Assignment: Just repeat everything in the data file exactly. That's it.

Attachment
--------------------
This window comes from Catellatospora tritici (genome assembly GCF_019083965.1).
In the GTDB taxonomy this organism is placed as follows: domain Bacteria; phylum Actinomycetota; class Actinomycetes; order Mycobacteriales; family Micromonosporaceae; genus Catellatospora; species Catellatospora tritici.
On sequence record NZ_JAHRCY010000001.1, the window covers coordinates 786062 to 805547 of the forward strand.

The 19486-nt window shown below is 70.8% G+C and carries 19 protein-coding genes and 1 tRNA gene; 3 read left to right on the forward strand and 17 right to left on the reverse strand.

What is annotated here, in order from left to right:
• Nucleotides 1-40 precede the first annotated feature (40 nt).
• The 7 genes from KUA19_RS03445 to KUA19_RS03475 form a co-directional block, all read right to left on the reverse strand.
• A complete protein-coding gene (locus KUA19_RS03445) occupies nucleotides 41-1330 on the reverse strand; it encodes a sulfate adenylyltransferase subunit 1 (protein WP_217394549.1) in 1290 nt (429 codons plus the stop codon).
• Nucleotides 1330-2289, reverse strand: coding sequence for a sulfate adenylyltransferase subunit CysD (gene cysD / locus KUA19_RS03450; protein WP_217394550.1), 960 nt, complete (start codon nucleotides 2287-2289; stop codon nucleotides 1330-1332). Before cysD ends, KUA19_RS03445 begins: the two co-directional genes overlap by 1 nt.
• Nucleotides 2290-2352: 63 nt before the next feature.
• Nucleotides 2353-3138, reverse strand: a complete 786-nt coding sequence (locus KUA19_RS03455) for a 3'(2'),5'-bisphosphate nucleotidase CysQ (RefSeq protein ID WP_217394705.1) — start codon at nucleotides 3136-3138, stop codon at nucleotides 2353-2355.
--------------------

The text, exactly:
This window comes from Catellatospora tritici (genome assembly GCF_019083965.1).
In the GTDB taxonomy this organism is placed as follows: domain Bacteria; phylum Actinomycetota; class Actinomycetes; order Mycobacteriales; family Micromonosporaceae; genus Catellatospora; species Catellatospora tritici.
On sequence record NZ_JAHRCY010000001.1, the window covers coordinates 786062 to 805547 of the forward strand.

The 19486-nt window shown below is 70.8% G+C and carries 19 protein-coding genes and 1 tRNA gene; 3 read left to right on the forward strand and 17 right to left on the reverse strand.

What is annotated here, in order from left to right:
• Nucleotides 1-40 precede the first annotated feature (40 nt).
• The 7 genes from KUA19_RS03445 to KUA19_RS03475 form a co-directional block, all read right to left on the reverse strand.
• A complete protein-coding gene (locus KUA19_RS03445) occupies nucleotides 41-1330 on the reverse strand; it encodes a sulfate adenylyltransferase subunit 1 (protein WP_217394549.1) in 1290 nt (429 codons plus the stop codon).
• Nucleotides 1330-2289, reverse strand: coding sequence for a sulfate adenylyltransferase subunit CysD (gene cysD / locus KUA19_RS03450; protein WP_217394550.1), 960 nt, complete (start codon nucleotides 2287-2289; stop codon nucleotides 1330-1332). Before cysD ends, KUA19_RS03445 begins: the two co-directional genes overlap by 1 nt.
• Nucleotides 2290-2352: 63 nt before the next feature.
• Nucleotides 2353-3138, reverse strand: a complete 786-nt coding sequence (locus KUA19_RS03455) for a 3'(2'),5'-bisphosphate nucleotidase CysQ (RefSeq protein ID WP_217394705.1) — start codon at nucleotides 3136-3138, stop codon at nucleotides 2353-2355.